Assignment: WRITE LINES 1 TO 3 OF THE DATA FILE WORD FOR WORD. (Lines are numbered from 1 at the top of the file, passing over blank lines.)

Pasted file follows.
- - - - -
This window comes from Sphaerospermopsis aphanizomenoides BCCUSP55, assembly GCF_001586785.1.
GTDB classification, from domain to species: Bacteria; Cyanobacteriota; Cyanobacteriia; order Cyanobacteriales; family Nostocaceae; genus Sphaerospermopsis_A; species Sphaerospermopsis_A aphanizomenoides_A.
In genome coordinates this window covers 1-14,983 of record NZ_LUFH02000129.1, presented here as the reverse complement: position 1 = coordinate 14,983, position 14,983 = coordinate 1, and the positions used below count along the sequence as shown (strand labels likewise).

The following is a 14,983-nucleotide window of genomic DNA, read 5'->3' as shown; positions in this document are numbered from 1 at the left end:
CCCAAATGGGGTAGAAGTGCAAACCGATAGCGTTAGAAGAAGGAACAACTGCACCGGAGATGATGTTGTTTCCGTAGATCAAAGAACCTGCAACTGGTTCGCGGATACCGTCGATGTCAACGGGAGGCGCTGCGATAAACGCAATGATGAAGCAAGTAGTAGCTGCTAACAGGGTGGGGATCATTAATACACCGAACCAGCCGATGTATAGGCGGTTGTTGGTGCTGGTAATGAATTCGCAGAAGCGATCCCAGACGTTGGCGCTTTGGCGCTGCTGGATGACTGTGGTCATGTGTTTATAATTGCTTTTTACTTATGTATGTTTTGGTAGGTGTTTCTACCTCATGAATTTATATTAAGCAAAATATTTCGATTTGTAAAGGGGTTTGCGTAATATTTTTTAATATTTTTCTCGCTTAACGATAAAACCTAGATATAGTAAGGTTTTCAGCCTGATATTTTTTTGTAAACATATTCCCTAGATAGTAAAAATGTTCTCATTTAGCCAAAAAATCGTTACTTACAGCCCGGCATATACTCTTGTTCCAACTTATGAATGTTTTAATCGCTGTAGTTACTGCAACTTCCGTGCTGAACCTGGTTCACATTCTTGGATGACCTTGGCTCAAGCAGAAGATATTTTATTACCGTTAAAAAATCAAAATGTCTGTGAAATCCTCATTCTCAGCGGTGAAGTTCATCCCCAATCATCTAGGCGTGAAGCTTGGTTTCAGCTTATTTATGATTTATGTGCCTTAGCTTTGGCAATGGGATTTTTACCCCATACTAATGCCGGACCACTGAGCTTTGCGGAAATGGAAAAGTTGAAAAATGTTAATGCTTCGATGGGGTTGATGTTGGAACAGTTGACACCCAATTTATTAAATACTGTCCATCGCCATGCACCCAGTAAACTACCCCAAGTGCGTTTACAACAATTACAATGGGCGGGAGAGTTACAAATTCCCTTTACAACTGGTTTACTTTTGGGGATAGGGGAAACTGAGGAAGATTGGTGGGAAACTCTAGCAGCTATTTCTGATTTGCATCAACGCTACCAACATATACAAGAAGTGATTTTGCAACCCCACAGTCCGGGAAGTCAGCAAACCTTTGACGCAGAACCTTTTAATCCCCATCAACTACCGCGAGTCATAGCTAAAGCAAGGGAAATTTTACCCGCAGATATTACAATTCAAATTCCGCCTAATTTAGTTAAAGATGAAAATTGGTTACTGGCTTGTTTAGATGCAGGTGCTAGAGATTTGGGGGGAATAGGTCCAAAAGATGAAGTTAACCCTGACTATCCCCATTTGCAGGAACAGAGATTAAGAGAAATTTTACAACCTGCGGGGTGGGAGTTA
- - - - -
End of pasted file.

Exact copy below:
This window comes from Sphaerospermopsis aphanizomenoides BCCUSP55, assembly GCF_001586785.1.
GTDB classification, from domain to species: Bacteria; Cyanobacteriota; Cyanobacteriia; order Cyanobacteriales; family Nostocaceae; genus Sphaerospermopsis_A; species Sphaerospermopsis_A aphanizomenoides_A.
In genome coordinates this window covers 1-14,983 of record NZ_LUFH02000129.1, presented here as the reverse complement: position 1 = coordinate 14,983, position 14,983 = coordinate 1, and the positions used below count along the sequence as shown (strand labels likewise).